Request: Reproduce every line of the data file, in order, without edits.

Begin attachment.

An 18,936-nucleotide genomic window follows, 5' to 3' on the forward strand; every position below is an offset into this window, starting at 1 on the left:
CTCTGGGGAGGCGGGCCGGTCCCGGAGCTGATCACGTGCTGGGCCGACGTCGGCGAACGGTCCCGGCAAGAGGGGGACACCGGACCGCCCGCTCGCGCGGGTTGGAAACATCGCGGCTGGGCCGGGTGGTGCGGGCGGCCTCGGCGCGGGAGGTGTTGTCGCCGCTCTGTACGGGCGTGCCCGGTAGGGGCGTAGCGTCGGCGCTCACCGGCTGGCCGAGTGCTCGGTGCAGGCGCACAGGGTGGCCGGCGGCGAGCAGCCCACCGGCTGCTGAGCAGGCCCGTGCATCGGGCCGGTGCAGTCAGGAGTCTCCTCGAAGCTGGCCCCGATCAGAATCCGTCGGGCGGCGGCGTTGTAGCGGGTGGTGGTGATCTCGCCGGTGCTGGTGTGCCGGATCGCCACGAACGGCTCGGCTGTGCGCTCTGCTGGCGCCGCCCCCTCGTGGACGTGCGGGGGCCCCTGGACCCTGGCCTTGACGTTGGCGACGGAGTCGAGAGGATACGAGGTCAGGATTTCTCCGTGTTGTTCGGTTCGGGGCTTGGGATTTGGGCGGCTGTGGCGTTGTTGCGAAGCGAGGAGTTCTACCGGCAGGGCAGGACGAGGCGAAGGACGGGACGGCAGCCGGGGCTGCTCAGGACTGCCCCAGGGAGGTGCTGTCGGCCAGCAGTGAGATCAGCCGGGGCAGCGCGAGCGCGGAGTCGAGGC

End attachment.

An 18,936-nucleotide genomic window follows, 5' to 3' on the forward strand; every position below is an offset into this window, starting at 1 on the left:
CTCTGGGGAGGCGGGCCGGTCCCGGAGCTGATCACGTGCTGGGCCGACGTCGGCGAACGGTCCCGGCAAGAGGGGGACACCGGACCGCCCGCTCGCGCGGGTTGGAAACATCGCGGCTGGGCCGGGTGGTGCGGGCGGCCTCGGCGCGGGAGGTGTTGTCGCCGCTCTGTACGGGCGTGCCCGGTAGGGGCGTAGCGTCGGCGCTCACCGGCTGGCCGAGTGCTCGGTGCAGGCGCACAGGGTGGCCGGCGGCGAGCAGCCCACCGGCTGCTGAGCAGGCCCGTGCATCGGGCCGGTGCAGTCAGGAGTCTCCTCGAAGCTGGCCCCGATCAGAATCCGTCGGGCGGCGGCGTTGTAGCGGGTGGTGGTGATCTCGCCGGTGCTGGTGTGCCGGATCGCCACGAACGGCTCGGCTGTGCGCTCTGCTGGCGCCGCCCCCTCGTGGACGTGCGGGGGCCCCTGGACCCTGGCCTTGACGTTGGCGACGGAGTCGAGAGGATACGAGGTCAGGATTTCTCCGTGTTGTTCGGTTCGGGGCTTGGGATTTGGGCGGCTGTGGCGTTGTTGCGAAGCGAGGAGTTCTACCGGCAGGGCAGGACGAGGCGAAGGACGGGACGGCAGCCGGGGCTGCTCAGGACTGCCCCAGGGAGGTGCTGTCGGCCAGCAGTGAGATCAGCCGGGGCAGCGCGAGCGCGGAGTCGAGGC